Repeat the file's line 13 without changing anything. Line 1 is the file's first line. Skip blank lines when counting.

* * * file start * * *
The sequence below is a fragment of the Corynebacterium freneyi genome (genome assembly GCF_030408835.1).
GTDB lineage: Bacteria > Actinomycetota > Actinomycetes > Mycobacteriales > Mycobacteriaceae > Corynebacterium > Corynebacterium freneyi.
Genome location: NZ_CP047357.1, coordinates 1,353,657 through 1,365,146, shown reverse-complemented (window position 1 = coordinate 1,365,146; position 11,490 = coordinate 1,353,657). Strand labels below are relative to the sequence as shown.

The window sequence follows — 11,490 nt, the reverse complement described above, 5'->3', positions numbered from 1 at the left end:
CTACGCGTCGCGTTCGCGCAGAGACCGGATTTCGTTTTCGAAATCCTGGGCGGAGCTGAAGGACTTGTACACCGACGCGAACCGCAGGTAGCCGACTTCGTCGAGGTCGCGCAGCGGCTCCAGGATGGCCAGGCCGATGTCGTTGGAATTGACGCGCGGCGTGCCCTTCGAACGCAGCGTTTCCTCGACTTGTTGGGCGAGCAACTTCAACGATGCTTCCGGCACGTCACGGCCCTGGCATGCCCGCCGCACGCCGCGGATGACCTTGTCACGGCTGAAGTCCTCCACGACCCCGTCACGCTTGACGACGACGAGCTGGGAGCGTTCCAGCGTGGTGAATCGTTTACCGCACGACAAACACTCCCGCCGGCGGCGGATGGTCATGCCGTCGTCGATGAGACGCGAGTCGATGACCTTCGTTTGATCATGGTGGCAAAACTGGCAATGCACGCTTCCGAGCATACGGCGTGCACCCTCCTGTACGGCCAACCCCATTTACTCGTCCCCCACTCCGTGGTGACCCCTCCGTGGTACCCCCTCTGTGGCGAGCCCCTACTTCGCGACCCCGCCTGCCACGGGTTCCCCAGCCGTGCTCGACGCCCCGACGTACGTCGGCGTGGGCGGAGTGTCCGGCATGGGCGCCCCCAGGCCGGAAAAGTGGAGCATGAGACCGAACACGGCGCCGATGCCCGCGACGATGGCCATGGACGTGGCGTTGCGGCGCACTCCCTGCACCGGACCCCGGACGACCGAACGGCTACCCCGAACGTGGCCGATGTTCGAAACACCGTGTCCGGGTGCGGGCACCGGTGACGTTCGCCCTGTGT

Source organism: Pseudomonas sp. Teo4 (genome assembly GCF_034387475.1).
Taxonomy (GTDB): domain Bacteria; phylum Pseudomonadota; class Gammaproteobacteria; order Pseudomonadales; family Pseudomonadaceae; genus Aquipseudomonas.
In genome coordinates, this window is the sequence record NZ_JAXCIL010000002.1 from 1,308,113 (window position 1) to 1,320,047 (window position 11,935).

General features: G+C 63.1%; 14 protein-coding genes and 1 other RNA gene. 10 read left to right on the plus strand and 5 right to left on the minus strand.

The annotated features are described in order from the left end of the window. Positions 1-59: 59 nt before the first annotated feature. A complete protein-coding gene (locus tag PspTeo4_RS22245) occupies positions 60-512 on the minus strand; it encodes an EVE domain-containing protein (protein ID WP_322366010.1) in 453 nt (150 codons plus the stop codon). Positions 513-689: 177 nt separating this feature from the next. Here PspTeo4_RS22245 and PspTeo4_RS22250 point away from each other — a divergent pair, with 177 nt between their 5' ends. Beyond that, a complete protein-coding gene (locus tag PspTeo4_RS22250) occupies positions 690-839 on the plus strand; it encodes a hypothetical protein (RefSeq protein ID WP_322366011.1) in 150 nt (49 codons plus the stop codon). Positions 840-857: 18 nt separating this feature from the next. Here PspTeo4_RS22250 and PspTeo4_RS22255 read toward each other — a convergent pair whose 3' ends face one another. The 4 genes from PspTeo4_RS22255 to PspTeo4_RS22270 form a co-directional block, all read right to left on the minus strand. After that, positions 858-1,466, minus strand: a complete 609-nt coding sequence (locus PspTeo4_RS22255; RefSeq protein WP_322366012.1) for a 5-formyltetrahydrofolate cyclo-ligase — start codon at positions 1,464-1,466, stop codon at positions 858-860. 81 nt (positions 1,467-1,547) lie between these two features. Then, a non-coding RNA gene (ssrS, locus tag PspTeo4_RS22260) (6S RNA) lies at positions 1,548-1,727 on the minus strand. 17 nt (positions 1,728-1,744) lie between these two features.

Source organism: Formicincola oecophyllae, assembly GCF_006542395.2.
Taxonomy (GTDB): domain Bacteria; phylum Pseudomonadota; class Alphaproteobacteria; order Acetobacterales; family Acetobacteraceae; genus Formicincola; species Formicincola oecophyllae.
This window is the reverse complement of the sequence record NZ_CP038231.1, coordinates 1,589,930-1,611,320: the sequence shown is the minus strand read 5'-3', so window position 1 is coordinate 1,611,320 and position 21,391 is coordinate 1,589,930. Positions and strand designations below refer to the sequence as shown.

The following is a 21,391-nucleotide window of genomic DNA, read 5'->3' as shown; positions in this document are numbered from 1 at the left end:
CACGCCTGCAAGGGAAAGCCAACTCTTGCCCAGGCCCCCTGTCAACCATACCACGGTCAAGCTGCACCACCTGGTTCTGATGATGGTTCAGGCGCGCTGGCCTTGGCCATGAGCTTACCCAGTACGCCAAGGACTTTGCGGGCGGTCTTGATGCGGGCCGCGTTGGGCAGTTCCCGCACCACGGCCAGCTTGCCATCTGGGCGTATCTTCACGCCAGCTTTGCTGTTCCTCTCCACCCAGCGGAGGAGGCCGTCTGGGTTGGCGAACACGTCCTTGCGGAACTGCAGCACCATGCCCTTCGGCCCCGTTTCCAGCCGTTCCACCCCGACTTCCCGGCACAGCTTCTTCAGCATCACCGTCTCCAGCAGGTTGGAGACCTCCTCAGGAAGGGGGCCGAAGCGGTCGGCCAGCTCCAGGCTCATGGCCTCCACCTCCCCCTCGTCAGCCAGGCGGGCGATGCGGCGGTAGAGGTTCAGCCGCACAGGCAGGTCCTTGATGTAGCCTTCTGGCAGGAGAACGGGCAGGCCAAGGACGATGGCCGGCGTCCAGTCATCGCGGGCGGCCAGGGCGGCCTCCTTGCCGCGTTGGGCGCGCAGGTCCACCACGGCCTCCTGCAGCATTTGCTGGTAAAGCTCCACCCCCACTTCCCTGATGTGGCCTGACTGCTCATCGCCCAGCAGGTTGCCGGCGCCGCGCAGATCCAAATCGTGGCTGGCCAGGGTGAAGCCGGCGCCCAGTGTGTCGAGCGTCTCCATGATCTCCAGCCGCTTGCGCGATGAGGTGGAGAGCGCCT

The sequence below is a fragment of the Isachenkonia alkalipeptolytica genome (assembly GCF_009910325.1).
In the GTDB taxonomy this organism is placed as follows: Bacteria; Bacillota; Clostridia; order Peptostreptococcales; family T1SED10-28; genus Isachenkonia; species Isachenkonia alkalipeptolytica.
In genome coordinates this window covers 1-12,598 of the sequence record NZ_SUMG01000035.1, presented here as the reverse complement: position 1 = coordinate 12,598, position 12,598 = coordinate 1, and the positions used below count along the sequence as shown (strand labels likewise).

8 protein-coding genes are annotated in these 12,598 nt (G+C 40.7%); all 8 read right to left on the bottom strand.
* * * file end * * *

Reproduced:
This window is the reverse complement of the sequence record NZ_CP038231.1, coordinates 1,589,930-1,611,320: the sequence shown is the minus strand read 5'-3', so window position 1 is coordinate 1,611,320 and position 21,391 is coordinate 1,589,930. Positions and strand designations below refer to the sequence as shown.